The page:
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Defending the indefensible: Eagles’ Jim Schwartz has a lot to answer for, but not a lot of answers

It isn't clear how Zach Brown went from starting one day to released the next, or how much Jalen Mills or Ronald Darby will be able to help a struggling group against the Cowboys.

Eagles defensive coordinator Jim Schwartz, center, watches the Vikings move the ball on his defense in the fourth quarter.
Eagles defensive coordinator Jim Schwartz, center, watches the Vikings move the ball on his defense in the fourth quarter.Read moreDAVID MAIALETTI / Staff Photographer

Jim Schwartz couldn’t defend much of anything that happened Sunday, which gave him something in common with his players.

The Eagles are preparing to head to Dallas this weekend with their defense in crisis. They’re allowing 24.8 points per game, the league’s 23rd-best figure, and they’re only doing that well because they can stop the run (72.8 yards per game, second-fewest in the NFL).

Only the Cardinals, Giants, and Bucs are giving up more passing yards than the Eagles’ figure of 280.2 yards per game. They’ve allowed seven 40-plus-yard passes in six games, which ties them for second-worst in that category, and is one more such completion than they allowed all last season, when they famously ended up playing 10 different cornerbacks.

Asked why the Eagles are so susceptible to deep balls, at his weekly defensive coordinator’s news conference Tuesday, Schwartz said: “In this game we were, and I think every single one of them was a different coverage. If the offense is trying to attack, you need to be able to make plays.

“It’s a combination of a lot of things … The bottom line has been the same: the ball has been going over our heads, but they have all been different. If it’s one thing, it’s a little easier to put it in a box and be able to deal with it, but we’ve been battling inconsistency.”

Asked if Sunday’s starting corners, Sidney Jones and Rasul Douglas, have been able to put bad plays behind them and refocus, as cornerbacks always seek to do, Schwartz said: “Inconsistently. There have been times they have, but like a 3-3 team, we're all striving for consistency. I think that those guys are striving for that.”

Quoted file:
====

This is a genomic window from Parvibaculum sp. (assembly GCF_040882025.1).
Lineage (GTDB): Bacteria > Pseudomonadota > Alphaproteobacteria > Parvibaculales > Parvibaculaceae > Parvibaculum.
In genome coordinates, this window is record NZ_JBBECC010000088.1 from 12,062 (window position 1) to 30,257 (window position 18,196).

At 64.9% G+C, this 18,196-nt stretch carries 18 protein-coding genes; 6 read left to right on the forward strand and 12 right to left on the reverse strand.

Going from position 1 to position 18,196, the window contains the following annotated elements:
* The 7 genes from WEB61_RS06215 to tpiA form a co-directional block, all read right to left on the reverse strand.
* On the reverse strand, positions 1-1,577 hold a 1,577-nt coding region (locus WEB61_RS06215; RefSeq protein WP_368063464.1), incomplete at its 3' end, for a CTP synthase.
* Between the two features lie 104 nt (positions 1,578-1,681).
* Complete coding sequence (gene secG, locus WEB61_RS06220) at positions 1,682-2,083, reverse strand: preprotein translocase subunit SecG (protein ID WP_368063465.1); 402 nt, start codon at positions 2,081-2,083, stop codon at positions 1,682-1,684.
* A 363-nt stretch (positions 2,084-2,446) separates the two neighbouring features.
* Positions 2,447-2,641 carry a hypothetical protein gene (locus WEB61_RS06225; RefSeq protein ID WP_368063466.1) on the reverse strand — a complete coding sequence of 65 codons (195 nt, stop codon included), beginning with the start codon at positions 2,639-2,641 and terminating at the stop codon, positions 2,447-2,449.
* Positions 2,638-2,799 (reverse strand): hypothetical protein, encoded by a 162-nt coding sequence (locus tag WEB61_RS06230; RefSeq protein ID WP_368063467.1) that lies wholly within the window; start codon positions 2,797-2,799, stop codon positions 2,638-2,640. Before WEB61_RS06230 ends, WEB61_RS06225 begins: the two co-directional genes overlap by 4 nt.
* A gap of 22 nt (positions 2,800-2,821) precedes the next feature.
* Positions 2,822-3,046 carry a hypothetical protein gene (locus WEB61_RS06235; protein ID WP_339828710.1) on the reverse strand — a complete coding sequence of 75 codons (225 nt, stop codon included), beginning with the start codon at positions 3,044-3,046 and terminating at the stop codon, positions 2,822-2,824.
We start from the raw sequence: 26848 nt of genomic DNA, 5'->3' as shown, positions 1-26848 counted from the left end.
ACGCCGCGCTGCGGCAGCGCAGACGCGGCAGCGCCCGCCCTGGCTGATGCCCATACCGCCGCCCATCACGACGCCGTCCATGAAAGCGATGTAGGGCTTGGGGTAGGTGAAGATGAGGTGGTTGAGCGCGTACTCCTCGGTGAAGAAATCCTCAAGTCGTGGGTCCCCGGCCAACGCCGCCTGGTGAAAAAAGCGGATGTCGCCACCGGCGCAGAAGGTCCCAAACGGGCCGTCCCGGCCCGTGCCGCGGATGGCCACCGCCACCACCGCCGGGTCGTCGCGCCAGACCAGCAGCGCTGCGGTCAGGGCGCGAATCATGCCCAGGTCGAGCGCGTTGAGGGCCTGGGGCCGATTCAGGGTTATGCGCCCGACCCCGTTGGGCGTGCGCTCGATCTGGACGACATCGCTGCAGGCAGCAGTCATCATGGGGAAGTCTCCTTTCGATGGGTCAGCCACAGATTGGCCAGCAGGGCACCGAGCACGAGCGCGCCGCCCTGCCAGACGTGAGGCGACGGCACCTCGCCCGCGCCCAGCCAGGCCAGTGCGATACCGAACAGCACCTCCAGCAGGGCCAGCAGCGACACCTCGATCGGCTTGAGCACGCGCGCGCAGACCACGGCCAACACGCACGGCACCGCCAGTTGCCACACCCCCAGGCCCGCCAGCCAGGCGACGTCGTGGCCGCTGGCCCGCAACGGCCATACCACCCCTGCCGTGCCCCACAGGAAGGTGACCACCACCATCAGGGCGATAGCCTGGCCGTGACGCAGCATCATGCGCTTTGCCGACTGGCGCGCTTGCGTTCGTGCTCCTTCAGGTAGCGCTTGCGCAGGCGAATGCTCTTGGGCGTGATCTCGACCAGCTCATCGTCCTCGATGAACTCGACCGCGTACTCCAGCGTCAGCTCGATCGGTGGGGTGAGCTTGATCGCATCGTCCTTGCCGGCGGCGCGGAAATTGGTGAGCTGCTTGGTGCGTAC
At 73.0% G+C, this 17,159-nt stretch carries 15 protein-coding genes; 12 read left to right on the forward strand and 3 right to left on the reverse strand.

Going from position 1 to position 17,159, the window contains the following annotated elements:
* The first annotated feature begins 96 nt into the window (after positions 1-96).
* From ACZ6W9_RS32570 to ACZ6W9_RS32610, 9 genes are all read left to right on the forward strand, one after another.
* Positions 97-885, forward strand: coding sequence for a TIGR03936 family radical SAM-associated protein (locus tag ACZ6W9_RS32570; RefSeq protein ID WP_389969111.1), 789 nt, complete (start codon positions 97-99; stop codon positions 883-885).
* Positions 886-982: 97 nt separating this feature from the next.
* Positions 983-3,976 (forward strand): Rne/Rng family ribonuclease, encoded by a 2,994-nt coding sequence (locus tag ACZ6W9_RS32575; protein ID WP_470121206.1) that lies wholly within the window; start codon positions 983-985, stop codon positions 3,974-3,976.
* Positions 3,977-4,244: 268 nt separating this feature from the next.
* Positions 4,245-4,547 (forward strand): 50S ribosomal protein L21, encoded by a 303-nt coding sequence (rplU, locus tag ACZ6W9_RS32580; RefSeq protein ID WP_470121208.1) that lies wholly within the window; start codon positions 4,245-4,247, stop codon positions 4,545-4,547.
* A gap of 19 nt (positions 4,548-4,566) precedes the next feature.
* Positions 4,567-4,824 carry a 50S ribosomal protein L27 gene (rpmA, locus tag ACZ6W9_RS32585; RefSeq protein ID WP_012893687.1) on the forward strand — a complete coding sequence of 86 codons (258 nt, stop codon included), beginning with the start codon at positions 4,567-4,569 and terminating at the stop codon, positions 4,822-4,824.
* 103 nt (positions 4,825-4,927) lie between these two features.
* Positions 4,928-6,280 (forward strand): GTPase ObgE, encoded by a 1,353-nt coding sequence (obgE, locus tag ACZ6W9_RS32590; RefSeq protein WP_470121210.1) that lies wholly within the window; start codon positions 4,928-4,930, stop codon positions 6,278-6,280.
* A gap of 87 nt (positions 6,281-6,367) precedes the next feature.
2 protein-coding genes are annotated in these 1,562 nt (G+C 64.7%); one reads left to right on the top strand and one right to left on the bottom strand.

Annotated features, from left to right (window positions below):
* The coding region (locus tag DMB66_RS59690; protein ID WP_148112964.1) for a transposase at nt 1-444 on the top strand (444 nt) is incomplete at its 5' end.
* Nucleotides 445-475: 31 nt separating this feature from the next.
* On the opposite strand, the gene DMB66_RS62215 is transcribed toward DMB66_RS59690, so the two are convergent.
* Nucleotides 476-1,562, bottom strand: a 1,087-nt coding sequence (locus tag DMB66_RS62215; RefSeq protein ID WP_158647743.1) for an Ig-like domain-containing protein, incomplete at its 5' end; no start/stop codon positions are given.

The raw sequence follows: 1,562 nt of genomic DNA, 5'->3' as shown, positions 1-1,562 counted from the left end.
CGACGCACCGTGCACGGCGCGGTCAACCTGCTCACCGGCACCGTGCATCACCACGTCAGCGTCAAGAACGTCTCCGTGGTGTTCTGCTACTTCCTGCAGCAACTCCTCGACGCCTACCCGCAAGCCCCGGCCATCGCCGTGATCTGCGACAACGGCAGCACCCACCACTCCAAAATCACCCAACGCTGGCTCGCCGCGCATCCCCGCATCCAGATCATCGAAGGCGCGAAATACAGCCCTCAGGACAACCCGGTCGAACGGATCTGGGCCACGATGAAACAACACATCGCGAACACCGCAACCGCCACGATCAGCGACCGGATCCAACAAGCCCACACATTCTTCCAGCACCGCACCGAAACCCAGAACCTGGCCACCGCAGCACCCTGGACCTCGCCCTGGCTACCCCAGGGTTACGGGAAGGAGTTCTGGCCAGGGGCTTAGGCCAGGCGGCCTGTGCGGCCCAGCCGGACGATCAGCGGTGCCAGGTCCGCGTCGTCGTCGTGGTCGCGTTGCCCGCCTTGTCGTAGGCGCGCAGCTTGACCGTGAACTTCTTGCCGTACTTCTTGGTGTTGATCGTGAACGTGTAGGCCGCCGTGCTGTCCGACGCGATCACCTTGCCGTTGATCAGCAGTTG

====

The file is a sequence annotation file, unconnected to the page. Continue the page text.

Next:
There is a chance corners Jalen Mills and Ronald Darby will see action at Dallas, though Mills (foot) is set to come off the physically-unable-to-play list having not seen action since last Oct. 28, and Darby wasn’t playing great before missing the last three games with a hamstring pull.

On Monday, the Eagles released starting linebacker Zach Brown, who wasn’t playing well, but who also helped make Sunday’s 38-20 loss at Minnesota just a bit more humiliating by exclaiming a few days beforehand that quarterback Kirk Cousins was the worst part of the Vikings’ offense, and that other teams wanted him to throw the ball. Throw it, Cousins did, for 333 yards and four touchdowns.

The timing of the release was curious, given that linebacker is one of the Eagles’ thinnest positions, and starter Nigel Bradham left Sunday’s game with an ankle injury.

Schwartz said general manager Howie Roseman and Eagles coach Doug Pederson were the people to ask about personnel moves. He indicated that Kamu Grugier-Hill’s return to form following a preseason knee injury factored into Brown’s fate.

“I will say this: We need more production from our linebacker position in general … Kamu is coming off of his preseason, so to speak,” Schwartz said. “We’re excited about getting him back in a role that he had done a good job in through the spring and summer, until he got injured.”

Schwartz was asked if there might have been some sort of incident with Brown -- a guy who played 82 percent of the defensive snaps in a game might conceivably get benched the next day, but rarely does he get exiled from the team. Schwartz again deferred to Roseman and Pederson.

“Yeah, I’ll leave that to those guys. They can address those roster decisions,” he said.

Safety Malcolm Jenkins -- one of a tiny handful of players who faced the media horde Tuesday -- was asked what he thought happened with Brown.

“He got cut,” Jenkins explained.

Was Jenkins surprised?

“Not necessarily. There are things that happen from personnel every day that we have no control over, that we see the notifications on our phone just like everybody else,” Jenkins said. “We don’t focus on things that we don’t control ... I’m focused on the Dallas Cowboys, not on personnel.”

Has play at linebacker been a big issue for the defense?

“Not to my knowledge,” Jenkins said.

Brown’s overall Pro Football Focus rating this season is 55.3, the lowest of his eight-year career. PFF considers anyone rated 60-69 to be playing at a backup level, and anyone below 60 gets the designation “replaceable.”

The 4.5 speed in the 40 Brown showed coming out of North Carolina as a second-round pick of the Titans back in 2012 was not evident during his Eagles tenure.

Jenkins said getting Mills and Darby back in the flow will help the defense, but won’t fix all its problems.

“At the end of the day, we also have to execute. It’s just not like we put Jalen Mills in, or Ronald Darby, and all of a sudden, things that we’ve done to hurt ourselves are cured. We’ve got to play a little bit more disciplined brand of football,” he said.

“The talent’s not the issue, scheme’s not the issue, it’s just about executing. It comes down to each individual player. I think we have a prideful group that wants to feel good about whatever it is we put on tape. I don’t think anybody feels good about what we put on tape [at Minnesota].”

Jenkins was warned that Dallas, having lost three in a row after a 3-0 start, is going to be a desperate team Sunday night.

“It’s not like we’re sitting here undefeated,” he said.